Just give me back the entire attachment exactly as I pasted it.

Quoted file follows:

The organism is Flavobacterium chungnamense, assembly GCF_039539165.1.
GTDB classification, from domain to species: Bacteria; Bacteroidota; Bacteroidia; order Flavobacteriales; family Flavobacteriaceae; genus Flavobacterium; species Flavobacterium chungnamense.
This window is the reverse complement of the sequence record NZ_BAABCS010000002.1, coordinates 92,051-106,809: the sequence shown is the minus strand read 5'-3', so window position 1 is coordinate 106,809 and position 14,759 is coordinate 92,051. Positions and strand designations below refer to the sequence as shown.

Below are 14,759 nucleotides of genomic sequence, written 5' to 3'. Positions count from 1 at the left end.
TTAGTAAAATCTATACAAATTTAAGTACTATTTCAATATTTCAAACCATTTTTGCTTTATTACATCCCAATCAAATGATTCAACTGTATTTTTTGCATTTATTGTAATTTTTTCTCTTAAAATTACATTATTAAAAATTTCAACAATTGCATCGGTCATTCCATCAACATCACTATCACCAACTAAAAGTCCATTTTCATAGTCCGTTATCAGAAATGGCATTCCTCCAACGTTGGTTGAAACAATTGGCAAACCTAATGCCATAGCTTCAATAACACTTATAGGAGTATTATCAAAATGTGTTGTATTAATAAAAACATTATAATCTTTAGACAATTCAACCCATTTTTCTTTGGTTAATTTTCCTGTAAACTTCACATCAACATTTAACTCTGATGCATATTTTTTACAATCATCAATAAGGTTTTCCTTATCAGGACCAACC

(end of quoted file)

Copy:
The organism is Flavobacterium chungnamense, assembly GCF_039539165.1.
GTDB classification, from domain to species: Bacteria; Bacteroidota; Bacteroidia; order Flavobacteriales; family Flavobacteriaceae; genus Flavobacterium; species Flavobacterium chungnamense.
This window is the reverse complement of the sequence record NZ_BAABCS010000002.1, coordinates 92,051-106,809: the sequence shown is the minus strand read 5'-3', so window position 1 is coordinate 106,809 and position 14,759 is coordinate 92,051. Positions and strand designations below refer to the sequence as shown.

Below are 14,759 nucleotides of genomic sequence, written 5' to 3'. Positions count from 1 at the left end.
TTAGTAAAATCTATACAAATTTAAGTACTATTTCAATATTTCAAACCATTTTTGCTTTATTACATCCCAATCAAATGATTCAACTGTATTTTTTGCATTTATTGTAATTTTTTCTCTTAAAATTACATTATTAAAAATTTCAACAATTGCATCGGTCATTCCATCAACATCACTATCACCAACTAAAAGTCCATTTTCATAGTCCGTTATCAGAAATGGCATTCCTCCAACGTTGGTTGAAACAATTGGCAAACCTAATGCCATAGCTTCAATAACACTTATAGGAGTATTATCAAAATGTGTTGTATTAATAAAAACATTATAATCTTTAGACAATTCAACCCATTTTTCTTTGGTTAATTTTCCTGTAAACTTCACATCAACATTTAACTCTGATGCATATTTTTTACAATCATCAATAAGGTTTTCCTTATCAGGACCAACC